UCI is a federally recognized Asian American and Pacific Islander (AAPI) student serving institution, and is located in Orange County, home to the third largest AAPI population in the country! UCI’s Asian American Studies (AAS) explores Asian American histories, experience, and cultural production and the intersections of race, gender, citizenship, ethnicity, and dis/ability within them.
Our remarkable students engage in all kinds of research and community-based activities to broaden knowledge about Asian American experiences. Our undergraduate and master’s degree students conduct interviews, work in archives, write original research, and collaborate with AAS scholars throughout the world. The connections they make and the skills they learn are often the foundation for a meaningful career, whether in academia or out of it.
To enhance our focus on providing AAS students with meaningful opportunities to utilize their education in our community, we seek to supplement their coursework on campus by increasing access to key career-building internships with local and national non-profit organizations devoted to Asian American issues.
These important organizations often don’t have the budget or resources to provide our students with paid internships. Your philanthropy would help make these opportunities more equitable and attainable for our students while helping these vital non-profit organizations.
We invite you to join us in supporting our students in an era where Asian Americans are experiencing hate crimes, violence, and racist rhetoric.
Our Giving Day mission is to raise $7,500 to fund 5 internships for our Asian American Studies students, so that they can be better equipped for careers and lives beyond UC Irvine.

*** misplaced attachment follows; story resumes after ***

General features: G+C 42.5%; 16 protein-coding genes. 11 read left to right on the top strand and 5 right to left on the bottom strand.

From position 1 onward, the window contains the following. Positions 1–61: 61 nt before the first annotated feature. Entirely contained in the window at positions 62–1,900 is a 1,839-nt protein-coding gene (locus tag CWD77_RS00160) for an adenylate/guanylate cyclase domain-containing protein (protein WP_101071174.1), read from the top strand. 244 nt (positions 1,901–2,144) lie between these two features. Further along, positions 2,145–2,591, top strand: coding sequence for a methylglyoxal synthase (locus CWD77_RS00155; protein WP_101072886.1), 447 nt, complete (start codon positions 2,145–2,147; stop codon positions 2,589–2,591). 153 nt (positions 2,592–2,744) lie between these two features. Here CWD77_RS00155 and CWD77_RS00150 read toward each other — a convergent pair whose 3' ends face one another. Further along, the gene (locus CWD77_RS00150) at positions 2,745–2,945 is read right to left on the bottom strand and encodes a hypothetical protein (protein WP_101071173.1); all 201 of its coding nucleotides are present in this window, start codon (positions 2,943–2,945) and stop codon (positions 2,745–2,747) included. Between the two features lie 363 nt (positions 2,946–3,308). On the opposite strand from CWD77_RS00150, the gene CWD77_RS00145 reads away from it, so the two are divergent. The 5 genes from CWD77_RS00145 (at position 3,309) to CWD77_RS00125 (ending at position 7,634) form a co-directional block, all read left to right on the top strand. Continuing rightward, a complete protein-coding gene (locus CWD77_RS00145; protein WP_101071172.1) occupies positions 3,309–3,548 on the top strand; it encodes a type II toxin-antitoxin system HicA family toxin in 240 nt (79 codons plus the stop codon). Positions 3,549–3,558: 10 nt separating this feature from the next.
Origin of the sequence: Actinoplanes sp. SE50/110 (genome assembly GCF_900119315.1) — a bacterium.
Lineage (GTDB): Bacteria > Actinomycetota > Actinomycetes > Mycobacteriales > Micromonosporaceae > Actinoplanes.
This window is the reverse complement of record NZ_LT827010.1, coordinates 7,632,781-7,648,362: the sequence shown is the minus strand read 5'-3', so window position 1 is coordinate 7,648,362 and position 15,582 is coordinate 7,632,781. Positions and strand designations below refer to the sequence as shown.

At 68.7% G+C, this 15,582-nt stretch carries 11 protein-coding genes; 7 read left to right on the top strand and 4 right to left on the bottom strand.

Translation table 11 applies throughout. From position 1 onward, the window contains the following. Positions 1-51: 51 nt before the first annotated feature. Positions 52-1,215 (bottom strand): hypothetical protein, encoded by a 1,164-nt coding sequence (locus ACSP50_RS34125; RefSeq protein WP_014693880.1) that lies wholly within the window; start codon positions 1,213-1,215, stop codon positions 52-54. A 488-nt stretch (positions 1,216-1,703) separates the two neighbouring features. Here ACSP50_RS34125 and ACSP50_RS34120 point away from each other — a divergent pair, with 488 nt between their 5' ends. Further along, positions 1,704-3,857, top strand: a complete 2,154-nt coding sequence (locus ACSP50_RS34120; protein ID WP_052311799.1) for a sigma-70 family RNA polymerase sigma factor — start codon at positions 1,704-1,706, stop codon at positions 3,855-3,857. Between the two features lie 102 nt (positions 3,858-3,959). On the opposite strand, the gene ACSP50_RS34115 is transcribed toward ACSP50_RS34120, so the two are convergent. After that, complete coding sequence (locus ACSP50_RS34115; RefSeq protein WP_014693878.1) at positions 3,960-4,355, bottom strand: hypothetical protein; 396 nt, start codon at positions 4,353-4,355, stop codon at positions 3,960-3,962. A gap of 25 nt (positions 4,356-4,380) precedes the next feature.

Double your impact! Gifts made to Asian American Studies will be matched 1:1, up to $7,000 by Song Li, Dr. Mary Ann Takemoto and Dr. John Liu.
I think as the AAPI community becomes a more “visible” presence within the 21st century, Asian American Studies has become a space where I really get to explore the importance of this identity and its complex history through a vastly new yet inspiring perspective. Before, I used to view being “Asian American” as just simply being ethnically Asian within America because the Asian/American experience was so rarely discussed in high school. But coming to UCI and deciding to major in Asian American studies have really enhanced my appreciation for everything the AAPI community has been through historically to allow us to be represented today (and I do hope that this representation continues to grow in the future). – Vicky Le, AAS undergraduate
Throughout my graduate studies, Asian American Studies at UCI has been a safe space for me to experiment and grow intellectually. It is also a space that has helped me to find lasting friendships and rich collaborations across different departments within the Humanities. Throughout the AAS courses that I have taken, faculty and my colleagues encouraged me to do interdisciplinary work and explore a range of topics that I'm passionate about like gender, empire, militarism, and the archive. I am forever grateful for the continued support and community from AAS that will surely continue even after I graduate. -- Kylie Ching, PhD Candidate in Visual Studies and Graduate Emphasis student in Asian American Studies